We don't really care that you downloaded the manuals and put them on a CD for your personal use.
The PAS-4 preamp was created by Panor, a Japanese company who bought the rights to the Dynaco name and produced the PAS-4 in a plant in Taiwan. Some made it over here but they never sold in large volumes in the USA like the PAS-2 and PAS-3. Very rarely does one show up on Ebay or Audiogon and when they do they go for $500-$600. The PAS-4 is a much better sounding preamp than the PAS-2 or PAS-3.
As for starting up your old ST-70 the best thing to do is use a Variac to bring the voltage up slowly over a period of an hour so the quad cap has a chance to reform gradually. Most Dynaco users, however, don't have a Variac so here is what I would do in this order ..
1. Pull the rectifier tube and start the amp up without a rectifier. Let the amp stay on for 5 minutes or so and check that all the other tubes light up OK. If the amp was working OK when you put it away there should be no problem here. This just tells us that the power transformer is working OK. Turn the amp OFF.
2. Open the amp up, set your meter for its highest resistance scale. Place the black probe on the chassis and the red probe on each of the 4 sections of the quad cap and measure the resistance on all four sections of the quad cap. What SHOULD happen is that you should get a RISING RESISTANCE. The resistance will gradually go up as each section of the quad cap charges from the battery on your multimeter. If the resistance on each section is over 1 MEGohm (1,000,000 ohms) you are probably OK. If the resistance peaks out at 5000 to 10,000 ohms the cap is probably bad and should be replaced.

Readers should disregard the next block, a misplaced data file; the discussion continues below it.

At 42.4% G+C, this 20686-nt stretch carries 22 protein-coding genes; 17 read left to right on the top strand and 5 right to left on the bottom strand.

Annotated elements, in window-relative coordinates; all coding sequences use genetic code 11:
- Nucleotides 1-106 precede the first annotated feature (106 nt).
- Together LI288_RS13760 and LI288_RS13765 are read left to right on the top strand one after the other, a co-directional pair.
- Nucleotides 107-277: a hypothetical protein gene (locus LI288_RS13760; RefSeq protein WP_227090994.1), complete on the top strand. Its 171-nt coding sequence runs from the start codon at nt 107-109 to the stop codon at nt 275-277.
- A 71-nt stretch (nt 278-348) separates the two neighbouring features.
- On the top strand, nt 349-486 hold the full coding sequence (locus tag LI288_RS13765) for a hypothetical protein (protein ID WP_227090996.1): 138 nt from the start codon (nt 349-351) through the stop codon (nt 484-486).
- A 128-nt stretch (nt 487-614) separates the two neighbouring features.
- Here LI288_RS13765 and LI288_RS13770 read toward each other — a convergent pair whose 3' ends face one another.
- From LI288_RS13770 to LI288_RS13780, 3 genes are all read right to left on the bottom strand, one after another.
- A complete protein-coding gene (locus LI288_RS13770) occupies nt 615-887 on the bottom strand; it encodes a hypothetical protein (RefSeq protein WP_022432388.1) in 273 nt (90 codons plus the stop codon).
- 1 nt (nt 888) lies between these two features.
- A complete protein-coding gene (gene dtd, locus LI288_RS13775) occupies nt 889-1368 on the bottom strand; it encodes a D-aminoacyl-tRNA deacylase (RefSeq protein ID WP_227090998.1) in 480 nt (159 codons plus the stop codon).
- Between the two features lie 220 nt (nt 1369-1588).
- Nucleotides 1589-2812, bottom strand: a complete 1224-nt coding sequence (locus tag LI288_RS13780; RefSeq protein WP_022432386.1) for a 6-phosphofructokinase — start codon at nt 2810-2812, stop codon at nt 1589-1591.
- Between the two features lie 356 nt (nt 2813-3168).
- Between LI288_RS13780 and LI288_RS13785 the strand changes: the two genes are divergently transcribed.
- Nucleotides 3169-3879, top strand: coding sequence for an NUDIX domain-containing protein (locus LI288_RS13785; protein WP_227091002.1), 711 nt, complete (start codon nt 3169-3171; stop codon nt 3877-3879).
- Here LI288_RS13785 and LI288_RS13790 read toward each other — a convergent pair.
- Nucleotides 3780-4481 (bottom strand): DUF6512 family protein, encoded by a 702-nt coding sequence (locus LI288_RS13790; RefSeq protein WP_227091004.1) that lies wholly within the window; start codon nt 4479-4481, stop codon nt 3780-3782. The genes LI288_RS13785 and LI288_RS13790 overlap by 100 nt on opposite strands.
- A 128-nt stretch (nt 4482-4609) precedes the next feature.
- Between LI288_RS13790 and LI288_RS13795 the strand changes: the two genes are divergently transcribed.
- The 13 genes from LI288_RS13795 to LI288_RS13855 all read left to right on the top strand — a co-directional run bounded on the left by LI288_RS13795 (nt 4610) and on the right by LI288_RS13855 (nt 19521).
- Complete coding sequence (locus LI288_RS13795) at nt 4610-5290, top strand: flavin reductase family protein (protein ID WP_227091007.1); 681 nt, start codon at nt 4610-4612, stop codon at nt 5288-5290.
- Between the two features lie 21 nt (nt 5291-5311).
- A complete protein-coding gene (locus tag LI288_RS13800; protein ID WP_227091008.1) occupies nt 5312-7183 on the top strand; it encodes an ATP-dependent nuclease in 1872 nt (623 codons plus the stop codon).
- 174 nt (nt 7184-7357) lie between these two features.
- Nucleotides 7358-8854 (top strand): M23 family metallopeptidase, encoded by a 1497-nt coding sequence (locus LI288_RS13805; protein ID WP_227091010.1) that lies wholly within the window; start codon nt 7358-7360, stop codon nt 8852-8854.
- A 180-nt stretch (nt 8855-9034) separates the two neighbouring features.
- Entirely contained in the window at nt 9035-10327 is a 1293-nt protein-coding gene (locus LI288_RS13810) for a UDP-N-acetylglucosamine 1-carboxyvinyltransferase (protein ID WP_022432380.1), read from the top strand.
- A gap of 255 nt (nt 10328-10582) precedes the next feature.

3. Assuming the resistance on all four sections of the quad cap is sufficiently high then plug in the rectifier and turn the amp on and KEEP YOUR EYES ON THE RECTIFIER TUBE AND YOUR FINGER ON THE POWER SWITCH. The key time is about 10 to 15 seconds after you turn the amp on. The indirectly heated 5AR4/GZ34 rectifier will have heated up sufficiently to start applying high voltage from pin 8 across to the quad cap. If the quad cap is weak or has gone bad it will not accept the high voltage and the rectifier will "arc over" and you will see sparks inside the rectifier. The second you see anything abnormal inside the rectifier > you shut the amp off! (you still have your finger on the switch - right ?)
The quad cap is the weakest link on an old ST-70. Replace it with the CE Distribution or the Dynakitparts 80, 40, 30, 20 quad cap, Both are very well made and should last along time. This cap should be oriented properly > All you do is place the 80 section towards the back of the amp and all the other sections will be in the proper place. If you have a Mark III instead of a ST-70 use the one from Dynakitparts because it has a slightly higher voltage rating.
Let us know how you made out this weekend when you "fire her up" ?